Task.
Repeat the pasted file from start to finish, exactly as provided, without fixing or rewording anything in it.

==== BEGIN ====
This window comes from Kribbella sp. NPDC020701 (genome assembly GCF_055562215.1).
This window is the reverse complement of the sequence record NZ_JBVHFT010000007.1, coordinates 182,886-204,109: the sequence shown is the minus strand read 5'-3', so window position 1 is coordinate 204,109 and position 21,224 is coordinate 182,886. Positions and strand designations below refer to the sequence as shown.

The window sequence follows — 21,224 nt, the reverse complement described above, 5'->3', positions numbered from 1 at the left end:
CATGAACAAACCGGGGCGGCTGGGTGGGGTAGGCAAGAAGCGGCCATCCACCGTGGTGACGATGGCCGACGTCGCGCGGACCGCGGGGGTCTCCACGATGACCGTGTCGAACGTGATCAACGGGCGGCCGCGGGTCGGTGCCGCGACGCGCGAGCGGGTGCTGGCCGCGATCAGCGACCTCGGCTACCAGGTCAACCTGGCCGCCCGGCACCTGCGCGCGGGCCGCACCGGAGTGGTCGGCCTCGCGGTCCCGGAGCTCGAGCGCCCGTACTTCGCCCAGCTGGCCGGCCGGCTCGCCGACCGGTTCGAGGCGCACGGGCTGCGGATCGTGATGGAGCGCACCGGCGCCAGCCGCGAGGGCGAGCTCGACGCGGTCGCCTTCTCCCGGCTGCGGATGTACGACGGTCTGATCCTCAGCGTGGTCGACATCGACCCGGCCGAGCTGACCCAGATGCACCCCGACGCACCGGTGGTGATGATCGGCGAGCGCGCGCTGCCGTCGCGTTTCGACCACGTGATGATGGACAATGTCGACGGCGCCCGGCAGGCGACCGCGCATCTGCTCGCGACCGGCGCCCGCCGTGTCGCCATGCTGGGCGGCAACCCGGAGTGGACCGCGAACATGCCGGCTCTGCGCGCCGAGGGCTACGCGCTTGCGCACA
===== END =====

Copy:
This window comes from Kribbella sp. NPDC020701 (genome assembly GCF_055562215.1).
This window is the reverse complement of the sequence record NZ_JBVHFT010000007.1, coordinates 182,886-204,109: the sequence shown is the minus strand read 5'-3', so window position 1 is coordinate 204,109 and position 21,224 is coordinate 182,886. Positions and strand designations below refer to the sequence as shown.

The window sequence follows — 21,224 nt, the reverse complement described above, 5'->3', positions numbered from 1 at the left end:
CATGAACAAACCGGGGCGGCTGGGTGGGGTAGGCAAGAAGCGGCCATCCACCGTGGTGACGATGGCCGACGTCGCGCGGACCGCGGGGGTCTCCACGATGACCGTGTCGAACGTGATCAACGGGCGGCCGCGGGTCGGTGCCGCGACGCGCGAGCGGGTGCTGGCCGCGATCAGCGACCTCGGCTACCAGGTCAACCTGGCCGCCCGGCACCTGCGCGCGGGCCGCACCGGAGTGGTCGGCCTCGCGGTCCCGGAGCTCGAGCGCCCGTACTTCGCCCAGCTGGCCGGCCGGCTCGCCGACCGGTTCGAGGCGCACGGGCTGCGGATCGTGATGGAGCGCACCGGCGCCAGCCGCGAGGGCGAGCTCGACGCGGTCGCCTTCTCCCGGCTGCGGATGTACGACGGTCTGATCCTCAGCGTGGTCGACATCGACCCGGCCGAGCTGACCCAGATGCACCCCGACGCACCGGTGGTGATGATCGGCGAGCGCGCGCTGCCGTCGCGTTTCGACCACGTGATGATGGACAATGTCGACGGCGCCCGGCAGGCGACCGCGCATCTGCTCGCGACCGGCGCCCGCCGTGTCGCCATGCTGGGCGGCAACCCGGAGTGGACCGCGAACATGCCGGCTCTGCGCGCCGAGGGCTACGCGCTTGCGCACA